KiwiSaver option drawcard for young
A call to rethink KiwiSaver's first- home withdrawal facility risks turning young people off the scheme, says a retirement savings researcher.
Michael Littlewood, of Auckland University's Retirement Policy and Research Centre, was responding to a submission by KiwiSaver provider AMP which argued that letting people withdraw savings for a house deposit was contrary to the scheme's goal of long-term savings.
Littlewood said that knowing they could benefit from the scheme before turning 65 was a big reason why many young people joined KiwiSaver.
"It does signal to people that putting money aside for a deposit is a constructive way to prepare for retirement. Allowing people access to the money means that young people can join with some confidence, because they know there is some relatively quick [benefit]," he said.
"For someone with student debt and starting a young family, looking forward 30 or 40 years to retirement age is completely outside their planning window.
"[But] I would say to somebody starting their first job, 'Yes, join, because you may end up wanting to buy a first home'."
Although take-up of the withdrawal facility has been relatively low as a proportion of KiwiSaver members, savings industry body Workplace Savings NZ expects numbers to rise more quickly as more people become eligible after three years of membership.
AMP suggested the Government should review the first-home option and limit home-buyer withdrawals to any savings made above the minimum 2 per cent (soon to be 3 per cent) of salary. Employer contributions would remain locked away.
Limiting withdrawals would help boost savings and ensure first-home buyers reached retirement with similar-sized nest eggs to people who did not make withdrawals, the provider said in its submission to the Ministry of Business, Innovation and Employment on a review of the KiwiSaver default fund system.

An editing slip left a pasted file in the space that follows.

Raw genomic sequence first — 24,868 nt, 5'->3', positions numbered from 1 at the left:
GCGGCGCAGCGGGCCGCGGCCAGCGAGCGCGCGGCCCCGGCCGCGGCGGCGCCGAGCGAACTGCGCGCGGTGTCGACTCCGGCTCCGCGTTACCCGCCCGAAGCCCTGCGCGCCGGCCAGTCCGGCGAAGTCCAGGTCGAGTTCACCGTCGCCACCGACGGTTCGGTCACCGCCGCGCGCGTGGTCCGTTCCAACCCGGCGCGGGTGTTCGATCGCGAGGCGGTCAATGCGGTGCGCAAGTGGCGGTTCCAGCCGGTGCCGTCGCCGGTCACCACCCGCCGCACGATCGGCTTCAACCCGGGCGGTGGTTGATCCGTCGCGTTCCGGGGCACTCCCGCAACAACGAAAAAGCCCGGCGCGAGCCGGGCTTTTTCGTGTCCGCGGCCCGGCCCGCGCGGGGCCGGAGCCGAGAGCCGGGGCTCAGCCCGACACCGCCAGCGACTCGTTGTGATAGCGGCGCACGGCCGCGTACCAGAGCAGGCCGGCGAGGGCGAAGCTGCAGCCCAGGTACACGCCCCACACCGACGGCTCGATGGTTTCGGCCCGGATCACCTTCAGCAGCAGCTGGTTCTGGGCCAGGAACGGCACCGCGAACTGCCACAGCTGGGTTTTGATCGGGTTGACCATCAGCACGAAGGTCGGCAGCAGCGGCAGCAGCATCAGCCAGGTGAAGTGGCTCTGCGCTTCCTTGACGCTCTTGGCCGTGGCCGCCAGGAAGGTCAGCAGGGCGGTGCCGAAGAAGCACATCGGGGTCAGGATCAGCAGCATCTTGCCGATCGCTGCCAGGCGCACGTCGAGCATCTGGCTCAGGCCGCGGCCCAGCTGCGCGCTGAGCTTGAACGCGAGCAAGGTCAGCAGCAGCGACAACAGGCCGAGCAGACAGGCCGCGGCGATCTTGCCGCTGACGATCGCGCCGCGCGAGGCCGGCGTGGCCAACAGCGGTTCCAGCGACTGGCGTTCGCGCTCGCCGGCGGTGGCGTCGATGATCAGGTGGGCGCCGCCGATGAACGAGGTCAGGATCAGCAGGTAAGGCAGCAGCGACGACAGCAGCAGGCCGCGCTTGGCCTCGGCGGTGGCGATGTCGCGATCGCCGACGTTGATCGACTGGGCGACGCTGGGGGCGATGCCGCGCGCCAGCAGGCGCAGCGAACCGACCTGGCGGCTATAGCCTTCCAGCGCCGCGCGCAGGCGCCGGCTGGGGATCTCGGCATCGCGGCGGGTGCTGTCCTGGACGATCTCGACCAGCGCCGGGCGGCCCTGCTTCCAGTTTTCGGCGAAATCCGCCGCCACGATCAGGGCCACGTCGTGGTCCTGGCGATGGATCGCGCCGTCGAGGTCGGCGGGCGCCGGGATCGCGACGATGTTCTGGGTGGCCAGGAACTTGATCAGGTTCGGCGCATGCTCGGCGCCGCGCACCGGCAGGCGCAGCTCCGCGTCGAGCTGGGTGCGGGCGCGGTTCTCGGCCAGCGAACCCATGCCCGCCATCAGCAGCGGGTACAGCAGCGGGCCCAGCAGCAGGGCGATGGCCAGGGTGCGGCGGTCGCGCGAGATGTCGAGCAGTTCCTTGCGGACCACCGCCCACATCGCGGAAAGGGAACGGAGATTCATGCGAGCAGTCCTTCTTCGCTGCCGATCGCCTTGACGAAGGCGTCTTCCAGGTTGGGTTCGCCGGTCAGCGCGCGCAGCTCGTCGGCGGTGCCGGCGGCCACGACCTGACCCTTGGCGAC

Littlewood said withdrawals for first houses were not incompatible with retirement saving: working towards owning a freehold home was an important part of retirement preparation, because it removed the risk of rent increases.
Economists debate whether owning or renting is a better investment at any particular time, given house prices, maintenance costs, interest rates and rents.
David Kneebone, of the Commission for Financial Literacy and Retirement Income, said any vehicle that promoted saving for a first-home deposit was useful.
"Any changes would need to be treated with a degree of caution, particularly given the issues with housing affordability, which are still a long way to being addressed."
The commission plans to tackle the issue of KiwiSaver and first- home deposits in its review of retirement policy this year.
The first-home withdrawal system is under the spotlight because the Government is considering a proposal supported by KiwiSaver providers Mercer, Onepath and Tower for all savers who join KiwiSaver but do not pick a fund to be automatically channelled into "life steps" funds.
Such funds automatically change people's mixture of shares, bonds, cash and other investments to be less risky as they get older.
The first-home withdrawal would present a challenge if the Government decided to adopt a life steps approach as the default fund option for people who do not choose their own funds, because young people who want to buy a home are on a short investment time frame.
The Government is also considering the number of default providers, fees and investment approach. Fairfax NZ
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